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Does Eating Grapefruit Cause Breast Cancer? A Look at Two Studies

Grapefruit, Breast Cancer Link

A few years ago a possible connection between grapefruit consumption and breast cancer risk received a lot of media attention. But what's the truth about the topic: can eating grapefruit or drinking grapefruit juice really cause breast cancer in women? Are there enough reliable studies that support a link between grapefruit and breast cancer? In this article, we review the current evidence and explain the theory behind the ability of grapefruit to cause breast cancer.

Study 1: Regular Grapefruit Consumption Can Increase Breast Cancer Risk by Almost a Third

Cytochrome P450 3A4, better known as CYP3A4, is an enzyme that is involved in the metabolism of estrogens. Grapefruit and grapefruit juice, on the other hand, are known inhibitors of CYP3A4 and have been shown to increase plasma estrogen concentrations. High estrogen levels, in turn, have been linked to an increased breast cancer risk in postmenopausal women1. Intrigued by these facts, a group of researchers from the University of Southern California and the University of Hawaii decided to undertake a multi-ethnic cohort study to investigate the possibility of a link between grapefruit consumption and the risk of breast cancer. This study found that eating just a quarter of a grapefruit daily raised the risk of breast cancer by up to 30% in post-menopausal women. The 'grapefruit breast cancer link' was observed in women who were users of estrogen therapy or estrogen+progestin therapy, but also in women who had never used hormone therapy. This study involved 50,000 post-menopausal women from five racial/ethnic groups and was published in the prestigious British Journal of Cancer in 2007.2

The flavonoids naringin and naringenin and the furanocoumarin bergapten have been detected in grapefruit and grapefruit juice, while most other citrus fruits appear to contain no or very little naringin, naringenin, and bergapten3. Out of these, naringin is the most abundant compound in grapefruit juice products, followed by naringenin and bergapten4. Although bergapten is the least abundant, it appears to have the strongest inhibitory effect on CYP3A4. A study published in the Journal of Pharmaceutical Sciences in 2001 reported that the inhibition of CYP3A4 activity by bergapten was the strongest (67%), followed by naringenin (39%) and naringin (6%), at the same inhibitor concentration5.

Study 2: No Link Between Breast Cancer and Grapefruit Consumption

Shortly after the publication of the first 'breast cancer grapefruit link' study described above, Dr Kim and his colleagues from the Harvard School of Public Health published an interesting letter in the British Journal of Cancer. In their letter, Dr Kim and his fellow researchers reported the findings of their study which found no positive association with either grapefruit or grapefruit juice consumption and breast cancer risk among pre-menopausal and post-menopausal women. In fact, the researchers found evidence that grapefruit consumption could reduce the risk of certain types of breast cancer (oestrogen and progesterone receptor negative cancers).6 The data in this study were derived from the Nurses' Health Study which is one of the largest and longest running follow-up studies designed to investigate factors affecting women's health.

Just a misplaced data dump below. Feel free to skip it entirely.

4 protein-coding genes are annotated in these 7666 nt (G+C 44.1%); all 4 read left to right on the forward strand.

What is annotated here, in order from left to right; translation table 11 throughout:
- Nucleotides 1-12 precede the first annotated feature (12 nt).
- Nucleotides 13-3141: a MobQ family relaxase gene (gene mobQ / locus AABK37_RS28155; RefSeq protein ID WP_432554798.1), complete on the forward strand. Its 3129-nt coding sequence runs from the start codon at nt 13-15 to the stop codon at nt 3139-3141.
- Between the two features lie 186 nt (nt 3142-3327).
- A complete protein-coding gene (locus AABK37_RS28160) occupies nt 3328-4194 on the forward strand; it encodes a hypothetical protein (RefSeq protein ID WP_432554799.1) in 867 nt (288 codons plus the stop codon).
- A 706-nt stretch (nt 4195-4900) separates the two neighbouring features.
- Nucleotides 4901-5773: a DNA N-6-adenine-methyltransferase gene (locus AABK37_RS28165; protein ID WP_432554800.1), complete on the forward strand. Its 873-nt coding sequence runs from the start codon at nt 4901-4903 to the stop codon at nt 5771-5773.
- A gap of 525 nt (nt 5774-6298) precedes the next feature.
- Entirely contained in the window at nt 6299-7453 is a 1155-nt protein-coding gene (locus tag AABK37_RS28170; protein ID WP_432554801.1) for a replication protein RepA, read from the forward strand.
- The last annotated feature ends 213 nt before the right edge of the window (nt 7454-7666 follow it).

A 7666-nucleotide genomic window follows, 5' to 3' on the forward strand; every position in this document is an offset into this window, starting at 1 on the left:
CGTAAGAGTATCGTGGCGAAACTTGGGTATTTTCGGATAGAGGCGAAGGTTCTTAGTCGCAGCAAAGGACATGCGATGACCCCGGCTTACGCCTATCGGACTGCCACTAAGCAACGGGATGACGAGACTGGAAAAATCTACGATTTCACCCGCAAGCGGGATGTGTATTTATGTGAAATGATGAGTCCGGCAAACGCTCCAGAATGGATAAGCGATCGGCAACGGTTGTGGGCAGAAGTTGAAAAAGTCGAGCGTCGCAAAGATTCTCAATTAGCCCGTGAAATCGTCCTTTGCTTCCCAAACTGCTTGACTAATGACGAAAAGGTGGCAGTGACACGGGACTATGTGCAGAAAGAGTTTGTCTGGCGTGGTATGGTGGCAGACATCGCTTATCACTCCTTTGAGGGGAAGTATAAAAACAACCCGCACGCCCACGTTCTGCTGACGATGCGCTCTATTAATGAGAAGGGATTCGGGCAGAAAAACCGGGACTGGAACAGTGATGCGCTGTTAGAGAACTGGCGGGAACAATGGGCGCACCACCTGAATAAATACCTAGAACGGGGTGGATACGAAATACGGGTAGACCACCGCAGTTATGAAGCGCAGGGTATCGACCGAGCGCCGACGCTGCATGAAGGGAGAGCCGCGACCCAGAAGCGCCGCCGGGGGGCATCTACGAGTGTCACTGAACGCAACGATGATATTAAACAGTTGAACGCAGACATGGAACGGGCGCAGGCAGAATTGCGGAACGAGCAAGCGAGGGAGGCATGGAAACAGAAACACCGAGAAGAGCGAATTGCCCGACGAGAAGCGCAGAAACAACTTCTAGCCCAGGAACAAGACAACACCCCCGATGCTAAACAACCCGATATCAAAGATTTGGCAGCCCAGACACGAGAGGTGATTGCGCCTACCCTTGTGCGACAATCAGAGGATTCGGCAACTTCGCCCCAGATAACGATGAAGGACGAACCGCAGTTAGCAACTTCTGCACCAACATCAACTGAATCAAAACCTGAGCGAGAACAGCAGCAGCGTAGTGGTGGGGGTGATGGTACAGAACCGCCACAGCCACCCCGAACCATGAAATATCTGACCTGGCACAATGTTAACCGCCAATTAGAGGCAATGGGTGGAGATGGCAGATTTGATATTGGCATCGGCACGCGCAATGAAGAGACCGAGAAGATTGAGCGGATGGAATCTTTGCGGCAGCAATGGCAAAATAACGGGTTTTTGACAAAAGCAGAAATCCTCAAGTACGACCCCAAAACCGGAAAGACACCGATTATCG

The Bottom Line

The jury is still out as to whether grapefruit and grapefruit juice can cause breast cancer. Until more studies are conducted and this controversy is resolved, limiting or avoiding grapefruit and grapefruit juice may be advisable if you have breast cancer or are at higher than usual risk for developing breast cancer.


1. Key T, Appleby P, Barnes I, Reeves G (2002). Endogenous sex hormones and breast cancer in postmenopausal women: reanalysis of nine prospective studies. Journal of the National Cancer Institute, 94, 606-616
2. Monroe KR, Murphy SP, Kolonel LN, Pike MC (2007). Prospective study of grapefruit intake and risk of breast cancer in postmenopausal women: the Multiethnic Cohort Study. British Journal of Cancer, 97, 440-445
3. Ho PC, Saville DJ, Coville PF, Wanwimolruk S (2000). Content of CYP3A4 inhibitors, naringin, naringenin and bergapten in grapefruit and grapefruit juice products. Pharmaceutica Acta Helvetiae, 74(4), 379-385
4. Wanwimolruk S, Marquez PV (2006). Variations in content of active ingredients causing drug interactions in grapefruit juice products sold in California. Drug Metabolism and Drug Interactions, 21(3-4), 233-43
5. Ho PC, Saville DJ, Wanwimolruk S (2001). Inhibition of human CYP3A4 activity by grapefruit flavonoids, furanocoumarins and related compounds. Journal of Pharmaceutical Sciences, 4(3), 217-27
6. Kim EH, Hankinson SE, Eliassen AH, Willett WC (2008). A prospective study of grapefruit and grapefruit juice intake and breast cancer risk. British Journal of Cancer, 98, 240-241

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